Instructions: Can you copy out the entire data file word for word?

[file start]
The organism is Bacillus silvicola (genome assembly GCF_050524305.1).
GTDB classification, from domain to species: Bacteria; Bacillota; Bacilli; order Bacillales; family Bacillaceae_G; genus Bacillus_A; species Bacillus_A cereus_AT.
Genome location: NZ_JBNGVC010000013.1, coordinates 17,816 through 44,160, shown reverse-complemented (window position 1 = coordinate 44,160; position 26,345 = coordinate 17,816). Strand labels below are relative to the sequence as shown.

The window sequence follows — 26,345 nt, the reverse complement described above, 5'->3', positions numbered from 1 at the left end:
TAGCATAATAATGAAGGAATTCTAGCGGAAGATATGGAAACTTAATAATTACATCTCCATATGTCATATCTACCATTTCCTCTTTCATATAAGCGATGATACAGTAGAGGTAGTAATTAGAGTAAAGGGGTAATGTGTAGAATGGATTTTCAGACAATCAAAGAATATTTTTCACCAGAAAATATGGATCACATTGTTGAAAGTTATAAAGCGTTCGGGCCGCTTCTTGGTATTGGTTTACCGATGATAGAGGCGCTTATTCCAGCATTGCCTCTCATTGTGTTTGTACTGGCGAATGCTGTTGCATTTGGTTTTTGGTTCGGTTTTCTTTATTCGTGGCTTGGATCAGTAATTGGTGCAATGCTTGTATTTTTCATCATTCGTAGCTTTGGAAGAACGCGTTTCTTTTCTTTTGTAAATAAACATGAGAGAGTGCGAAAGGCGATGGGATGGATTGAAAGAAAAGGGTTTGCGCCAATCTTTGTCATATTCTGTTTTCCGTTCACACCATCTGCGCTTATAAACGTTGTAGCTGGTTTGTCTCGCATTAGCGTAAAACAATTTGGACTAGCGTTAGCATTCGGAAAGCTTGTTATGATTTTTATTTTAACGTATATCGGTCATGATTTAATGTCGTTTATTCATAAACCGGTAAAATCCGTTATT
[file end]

The organism is Bacillus silvicola (genome assembly GCF_050524305.1).
GTDB classification, from domain to species: Bacteria; Bacillota; Bacilli; order Bacillales; family Bacillaceae_G; genus Bacillus_A; species Bacillus_A cereus_AT.
Genome location: NZ_JBNGVC010000013.1, coordinates 17,816 through 44,160, shown reverse-complemented (window position 1 = coordinate 44,160; position 26,345 = coordinate 17,816). Strand labels below are relative to the sequence as shown.

The window sequence follows — 26,345 nt, the reverse complement described above, 5'->3', positions numbered from 1 at the left end:
TAGCATAATAATGAAGGAATTCTAGCGGAAGATATGGAAACTTAATAATTACATCTCCATATGTCATATCTACCATTTCCTCTTTCATATAAGCGATGATACAGTAGAGGTAGTAATTAGAGTAAAGGGGTAATGTGTAGAATGGATTTTCAGACAATCAAAGAATATTTTTCACCAGAAAATATGGATCACATTGTTGAAAGTTATAAAGCGTTCGGGCCGCTTCTTGGTATTGGTTTACCGATGATAGAGGCGCTTATTCCAGCATTGCCTCTCATTGTGTTTGTACTGGCGAATGCTGTTGCATTTGGTTTTTGGTTCGGTTTTCTTTATTCGTGGCTTGGATCAGTAATTGGTGCAATGCTTGTATTTTTCATCATTCGTAGCTTTGGAAGAACGCGTTTCTTTTCTTTTGTAAATAAACATGAGAGAGTGCGAAAGGCGATGGGATGGATTGAAAGAAAAGGGTTTGCGCCAATCTTTGTCATATTCTGTTTTCCGTTCACACCATCTGCGCTTATAAACGTTGTAGCTGGTTTGTCTCGCATTAGCGTAAAACAATTTGGACTAGCGTTAGCATTCGGAAAGCTTGTTATGATTTTTATTTTAACGTATATCGGTCATGATTTAATGTCGTTTATTCATAAACCGGTAAAATCCGTTATT